Medical malpractice case heard by the Missouri Supreme Court regarding constitutionality of Section 538.225, RSMo., requiring affidavit of heath care provider

The Missouri Supreme Court will determine whether requiring medical malpractice plaintiffs to file an affidavit from a “legally qualified health care provider” in support of their claim is constitutional under Section 538.225, RSMo. Under Section 538.225, a Missouri medical malpractice plaintiff must file an affidavit with the court stating that a legally qualified health care provider has provided him with a written opinion that states that the defendant did not use the care a reasonably prudent and careful health care provider would have under similar circumstances and that this failure caused plaintiff’s damages. Under this statute, a “legally qualified health care provider” must practice in the same specialty as the defendant.

Spradling et al. v. SSM Health Care St. Louis, et al., challenges Section 538.225, and plaintiffs argue that the trial court’s interpretation of the statute is unconstitutional. Spradling brought medical malpractice claims against defendants for surgery on her back which left her paralyzed. The surgery was performed by Dr. Sprich, a neurosurgeon. In 2009, SSM Medical Group moved to dismiss Spradling’s medical malpractice claims against it, arguing that plaintiff’s affidavit did not meet to the statutory requirements because the opinion was written by a radiologist, not a neurosurgeon like Sprich. Therefore, SSM argued that plaintiff’s health care provider was not a “legally qualified health care provider” as defined by Section 538.225 because Sprich is a neurosurgeon, and the radiologist did not practice in substantially the same specialty as Sprich. The trial court sustained the motion to dismiss.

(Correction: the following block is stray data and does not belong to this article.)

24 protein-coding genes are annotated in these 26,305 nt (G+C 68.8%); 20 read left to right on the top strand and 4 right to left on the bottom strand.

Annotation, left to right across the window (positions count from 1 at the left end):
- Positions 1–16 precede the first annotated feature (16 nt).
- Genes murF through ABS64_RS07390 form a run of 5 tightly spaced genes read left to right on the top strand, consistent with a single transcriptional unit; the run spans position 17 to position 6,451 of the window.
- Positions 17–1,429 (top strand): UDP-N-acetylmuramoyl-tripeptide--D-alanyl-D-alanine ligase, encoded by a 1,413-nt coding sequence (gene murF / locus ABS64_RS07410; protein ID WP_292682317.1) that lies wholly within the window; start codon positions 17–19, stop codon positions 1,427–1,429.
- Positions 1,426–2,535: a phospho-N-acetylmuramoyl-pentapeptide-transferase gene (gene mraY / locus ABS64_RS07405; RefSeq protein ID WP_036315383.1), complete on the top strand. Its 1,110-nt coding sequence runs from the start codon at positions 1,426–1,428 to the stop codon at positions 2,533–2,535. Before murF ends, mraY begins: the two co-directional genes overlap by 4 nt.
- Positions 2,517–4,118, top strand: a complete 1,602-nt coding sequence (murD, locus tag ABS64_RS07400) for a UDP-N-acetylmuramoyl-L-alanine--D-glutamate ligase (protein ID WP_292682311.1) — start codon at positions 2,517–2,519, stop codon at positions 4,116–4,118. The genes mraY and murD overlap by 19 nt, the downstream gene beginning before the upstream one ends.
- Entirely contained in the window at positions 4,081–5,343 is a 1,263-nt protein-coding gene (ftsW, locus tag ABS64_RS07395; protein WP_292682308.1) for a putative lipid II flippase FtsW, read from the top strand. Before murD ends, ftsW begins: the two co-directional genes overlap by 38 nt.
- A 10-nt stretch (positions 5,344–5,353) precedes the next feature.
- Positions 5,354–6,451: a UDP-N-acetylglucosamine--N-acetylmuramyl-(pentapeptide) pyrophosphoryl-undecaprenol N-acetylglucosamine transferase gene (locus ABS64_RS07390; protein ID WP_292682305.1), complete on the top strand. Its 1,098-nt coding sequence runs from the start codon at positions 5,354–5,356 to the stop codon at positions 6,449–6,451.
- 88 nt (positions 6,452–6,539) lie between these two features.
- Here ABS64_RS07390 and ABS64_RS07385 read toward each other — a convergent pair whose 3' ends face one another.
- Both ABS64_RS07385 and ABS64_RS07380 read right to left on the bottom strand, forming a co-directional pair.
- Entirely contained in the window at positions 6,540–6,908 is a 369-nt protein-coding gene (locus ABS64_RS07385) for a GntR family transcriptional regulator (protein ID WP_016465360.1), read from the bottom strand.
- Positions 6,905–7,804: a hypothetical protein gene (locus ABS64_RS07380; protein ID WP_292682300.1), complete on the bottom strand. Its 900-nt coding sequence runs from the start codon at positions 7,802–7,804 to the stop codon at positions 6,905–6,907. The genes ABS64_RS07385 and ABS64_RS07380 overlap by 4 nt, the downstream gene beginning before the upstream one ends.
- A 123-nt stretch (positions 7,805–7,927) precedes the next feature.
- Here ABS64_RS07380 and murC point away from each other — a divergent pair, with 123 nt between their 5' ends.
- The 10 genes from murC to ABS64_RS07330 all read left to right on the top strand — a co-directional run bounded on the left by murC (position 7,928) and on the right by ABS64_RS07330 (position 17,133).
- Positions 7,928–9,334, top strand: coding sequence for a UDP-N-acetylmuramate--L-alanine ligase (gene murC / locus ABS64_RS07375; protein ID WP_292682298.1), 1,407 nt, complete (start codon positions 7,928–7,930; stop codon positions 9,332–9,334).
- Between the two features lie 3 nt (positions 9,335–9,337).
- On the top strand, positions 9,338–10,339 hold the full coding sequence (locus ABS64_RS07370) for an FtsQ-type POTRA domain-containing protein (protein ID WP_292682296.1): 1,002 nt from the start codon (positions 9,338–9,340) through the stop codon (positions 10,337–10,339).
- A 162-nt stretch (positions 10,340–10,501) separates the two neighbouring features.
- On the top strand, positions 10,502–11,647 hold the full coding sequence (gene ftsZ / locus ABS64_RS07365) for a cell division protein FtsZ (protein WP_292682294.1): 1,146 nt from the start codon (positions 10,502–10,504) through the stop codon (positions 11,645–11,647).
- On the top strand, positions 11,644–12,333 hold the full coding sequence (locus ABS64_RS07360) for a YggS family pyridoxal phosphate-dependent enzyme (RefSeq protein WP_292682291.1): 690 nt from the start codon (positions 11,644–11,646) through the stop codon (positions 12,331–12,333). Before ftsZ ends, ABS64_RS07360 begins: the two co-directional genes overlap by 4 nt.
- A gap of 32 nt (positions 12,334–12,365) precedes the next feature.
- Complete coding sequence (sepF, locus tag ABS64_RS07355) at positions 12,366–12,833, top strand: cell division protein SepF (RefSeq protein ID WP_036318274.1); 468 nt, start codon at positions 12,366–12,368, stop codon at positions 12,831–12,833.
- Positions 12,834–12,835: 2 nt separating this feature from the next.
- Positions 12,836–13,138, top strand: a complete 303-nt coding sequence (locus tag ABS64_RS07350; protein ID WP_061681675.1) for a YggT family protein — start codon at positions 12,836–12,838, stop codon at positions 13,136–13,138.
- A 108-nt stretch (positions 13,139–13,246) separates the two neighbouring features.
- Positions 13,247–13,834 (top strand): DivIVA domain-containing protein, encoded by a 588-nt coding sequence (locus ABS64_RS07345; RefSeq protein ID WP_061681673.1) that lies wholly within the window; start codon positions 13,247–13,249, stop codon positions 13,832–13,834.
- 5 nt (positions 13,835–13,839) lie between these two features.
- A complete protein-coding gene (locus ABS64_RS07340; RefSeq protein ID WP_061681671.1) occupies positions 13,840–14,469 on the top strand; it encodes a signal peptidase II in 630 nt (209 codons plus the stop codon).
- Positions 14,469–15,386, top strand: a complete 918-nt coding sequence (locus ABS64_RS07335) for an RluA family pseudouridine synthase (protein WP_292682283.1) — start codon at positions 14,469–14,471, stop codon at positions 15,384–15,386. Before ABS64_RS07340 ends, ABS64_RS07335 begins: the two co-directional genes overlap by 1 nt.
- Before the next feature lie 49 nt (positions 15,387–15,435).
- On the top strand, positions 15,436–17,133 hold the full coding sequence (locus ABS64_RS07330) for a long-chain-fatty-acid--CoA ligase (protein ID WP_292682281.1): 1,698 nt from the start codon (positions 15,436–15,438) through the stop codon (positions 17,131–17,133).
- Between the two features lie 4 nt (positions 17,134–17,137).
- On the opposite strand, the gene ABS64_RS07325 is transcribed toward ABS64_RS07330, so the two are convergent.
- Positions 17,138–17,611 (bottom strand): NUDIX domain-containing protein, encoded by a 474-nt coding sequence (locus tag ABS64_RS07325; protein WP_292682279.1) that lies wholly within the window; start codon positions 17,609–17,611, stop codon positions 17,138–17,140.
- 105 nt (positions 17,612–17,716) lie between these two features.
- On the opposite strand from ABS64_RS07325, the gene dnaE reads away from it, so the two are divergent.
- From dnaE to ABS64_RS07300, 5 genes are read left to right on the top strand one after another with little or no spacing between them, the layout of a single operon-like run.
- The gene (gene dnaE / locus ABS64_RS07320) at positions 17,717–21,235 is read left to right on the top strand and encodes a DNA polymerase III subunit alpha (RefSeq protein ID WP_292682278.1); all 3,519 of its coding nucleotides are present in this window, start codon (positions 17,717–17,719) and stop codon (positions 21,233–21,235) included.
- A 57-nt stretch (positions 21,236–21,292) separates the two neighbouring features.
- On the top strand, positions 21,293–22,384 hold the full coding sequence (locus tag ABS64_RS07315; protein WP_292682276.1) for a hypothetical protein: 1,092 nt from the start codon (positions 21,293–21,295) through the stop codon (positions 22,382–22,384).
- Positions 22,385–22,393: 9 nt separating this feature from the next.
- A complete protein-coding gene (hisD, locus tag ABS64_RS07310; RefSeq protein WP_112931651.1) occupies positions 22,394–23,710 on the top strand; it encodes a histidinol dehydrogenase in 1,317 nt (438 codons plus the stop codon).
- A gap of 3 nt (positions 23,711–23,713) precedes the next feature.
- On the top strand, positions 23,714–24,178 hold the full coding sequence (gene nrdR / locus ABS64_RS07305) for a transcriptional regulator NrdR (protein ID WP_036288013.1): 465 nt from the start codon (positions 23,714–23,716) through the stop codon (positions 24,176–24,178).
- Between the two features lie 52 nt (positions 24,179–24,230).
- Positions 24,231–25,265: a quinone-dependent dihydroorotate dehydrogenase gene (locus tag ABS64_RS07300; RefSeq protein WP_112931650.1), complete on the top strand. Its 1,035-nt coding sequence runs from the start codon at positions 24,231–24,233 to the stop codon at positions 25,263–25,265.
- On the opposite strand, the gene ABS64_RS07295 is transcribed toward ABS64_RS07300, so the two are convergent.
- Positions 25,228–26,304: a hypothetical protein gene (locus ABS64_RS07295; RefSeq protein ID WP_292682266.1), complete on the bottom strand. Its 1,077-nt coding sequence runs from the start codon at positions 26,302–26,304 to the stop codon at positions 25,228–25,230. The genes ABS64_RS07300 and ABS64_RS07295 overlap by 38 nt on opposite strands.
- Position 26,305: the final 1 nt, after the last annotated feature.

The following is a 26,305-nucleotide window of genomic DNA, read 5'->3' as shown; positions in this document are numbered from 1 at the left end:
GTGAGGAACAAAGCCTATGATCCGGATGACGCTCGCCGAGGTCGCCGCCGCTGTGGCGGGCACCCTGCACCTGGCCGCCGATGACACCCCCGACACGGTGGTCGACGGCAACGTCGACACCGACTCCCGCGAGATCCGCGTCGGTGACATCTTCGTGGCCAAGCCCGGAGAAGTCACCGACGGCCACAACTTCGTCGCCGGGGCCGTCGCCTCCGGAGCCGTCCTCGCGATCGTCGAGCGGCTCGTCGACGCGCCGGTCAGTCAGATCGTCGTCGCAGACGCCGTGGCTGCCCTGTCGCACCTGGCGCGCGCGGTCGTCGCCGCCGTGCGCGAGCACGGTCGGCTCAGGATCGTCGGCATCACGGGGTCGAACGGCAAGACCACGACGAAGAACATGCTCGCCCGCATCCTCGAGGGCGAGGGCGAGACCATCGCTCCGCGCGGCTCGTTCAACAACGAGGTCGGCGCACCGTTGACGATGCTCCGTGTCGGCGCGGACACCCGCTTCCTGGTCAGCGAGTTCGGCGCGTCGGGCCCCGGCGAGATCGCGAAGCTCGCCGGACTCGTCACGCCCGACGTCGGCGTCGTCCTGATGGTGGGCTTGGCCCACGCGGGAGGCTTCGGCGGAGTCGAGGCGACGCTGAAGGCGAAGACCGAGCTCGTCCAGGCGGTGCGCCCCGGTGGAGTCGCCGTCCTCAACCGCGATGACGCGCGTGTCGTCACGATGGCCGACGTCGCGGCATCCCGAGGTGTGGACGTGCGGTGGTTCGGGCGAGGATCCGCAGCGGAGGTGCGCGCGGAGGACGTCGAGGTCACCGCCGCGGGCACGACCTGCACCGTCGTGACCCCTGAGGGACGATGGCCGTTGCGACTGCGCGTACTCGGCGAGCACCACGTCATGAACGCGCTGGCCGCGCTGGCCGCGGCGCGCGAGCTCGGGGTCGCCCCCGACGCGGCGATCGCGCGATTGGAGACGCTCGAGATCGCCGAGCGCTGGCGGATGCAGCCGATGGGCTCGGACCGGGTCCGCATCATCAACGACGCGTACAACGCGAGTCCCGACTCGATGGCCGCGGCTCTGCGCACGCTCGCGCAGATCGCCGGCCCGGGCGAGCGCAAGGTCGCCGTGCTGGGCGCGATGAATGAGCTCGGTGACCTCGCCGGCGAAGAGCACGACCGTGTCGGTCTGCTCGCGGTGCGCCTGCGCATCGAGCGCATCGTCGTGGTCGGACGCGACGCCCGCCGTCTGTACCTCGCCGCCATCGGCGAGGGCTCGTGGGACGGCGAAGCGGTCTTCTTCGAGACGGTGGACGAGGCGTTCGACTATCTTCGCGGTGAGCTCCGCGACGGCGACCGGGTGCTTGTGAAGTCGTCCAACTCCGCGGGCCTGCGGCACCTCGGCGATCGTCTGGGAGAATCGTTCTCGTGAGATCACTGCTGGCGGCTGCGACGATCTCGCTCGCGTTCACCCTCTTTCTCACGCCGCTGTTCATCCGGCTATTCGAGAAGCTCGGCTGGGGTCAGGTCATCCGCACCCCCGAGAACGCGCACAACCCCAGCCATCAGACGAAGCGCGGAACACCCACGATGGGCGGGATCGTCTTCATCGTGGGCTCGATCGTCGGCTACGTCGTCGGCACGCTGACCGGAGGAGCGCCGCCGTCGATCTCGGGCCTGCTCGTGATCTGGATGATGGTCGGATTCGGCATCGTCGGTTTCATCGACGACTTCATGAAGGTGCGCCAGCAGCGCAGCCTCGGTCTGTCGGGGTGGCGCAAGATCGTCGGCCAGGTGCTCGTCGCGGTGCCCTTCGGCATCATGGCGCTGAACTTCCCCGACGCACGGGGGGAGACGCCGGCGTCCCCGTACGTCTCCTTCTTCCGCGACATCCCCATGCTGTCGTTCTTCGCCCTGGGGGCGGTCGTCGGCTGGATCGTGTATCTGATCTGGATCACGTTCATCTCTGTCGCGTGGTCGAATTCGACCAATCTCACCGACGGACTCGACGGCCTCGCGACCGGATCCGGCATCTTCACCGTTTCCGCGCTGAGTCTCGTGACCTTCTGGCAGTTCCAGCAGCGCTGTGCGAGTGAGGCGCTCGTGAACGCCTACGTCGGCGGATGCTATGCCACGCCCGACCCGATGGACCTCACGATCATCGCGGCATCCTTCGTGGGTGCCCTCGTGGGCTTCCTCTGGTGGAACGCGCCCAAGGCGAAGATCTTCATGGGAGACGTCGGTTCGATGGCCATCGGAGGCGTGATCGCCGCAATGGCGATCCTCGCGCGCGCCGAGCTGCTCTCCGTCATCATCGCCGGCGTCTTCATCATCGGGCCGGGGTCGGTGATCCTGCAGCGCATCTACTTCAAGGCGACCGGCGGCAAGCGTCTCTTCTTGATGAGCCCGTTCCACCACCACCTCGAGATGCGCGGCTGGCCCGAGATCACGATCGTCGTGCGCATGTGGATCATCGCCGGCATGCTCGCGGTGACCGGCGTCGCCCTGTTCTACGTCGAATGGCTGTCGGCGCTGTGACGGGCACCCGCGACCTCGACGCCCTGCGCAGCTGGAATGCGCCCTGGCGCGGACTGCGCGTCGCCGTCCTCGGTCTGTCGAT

Plaintiff argued before the Missouri Supreme Court on April 14, 2010 that Section 538.225 is unconstitutional. Plaintiff argued that the health care provider, even though a radiologist and not a neurosurgeon, is a legally qualified health care provider and should be allowed to provide an opinion for the purposes of 538.225.

As it has been interpreted, 538.225 requires a “legally qualified health care provider” to have credentials above and beyond those required of an expert who may testify as to the standard of care to support plaintiff’s claims of negligence. As such, the standard for a plaintiff bringing a lawsuit, and to have access to the courts, is higher than that required of him to succeed at trial.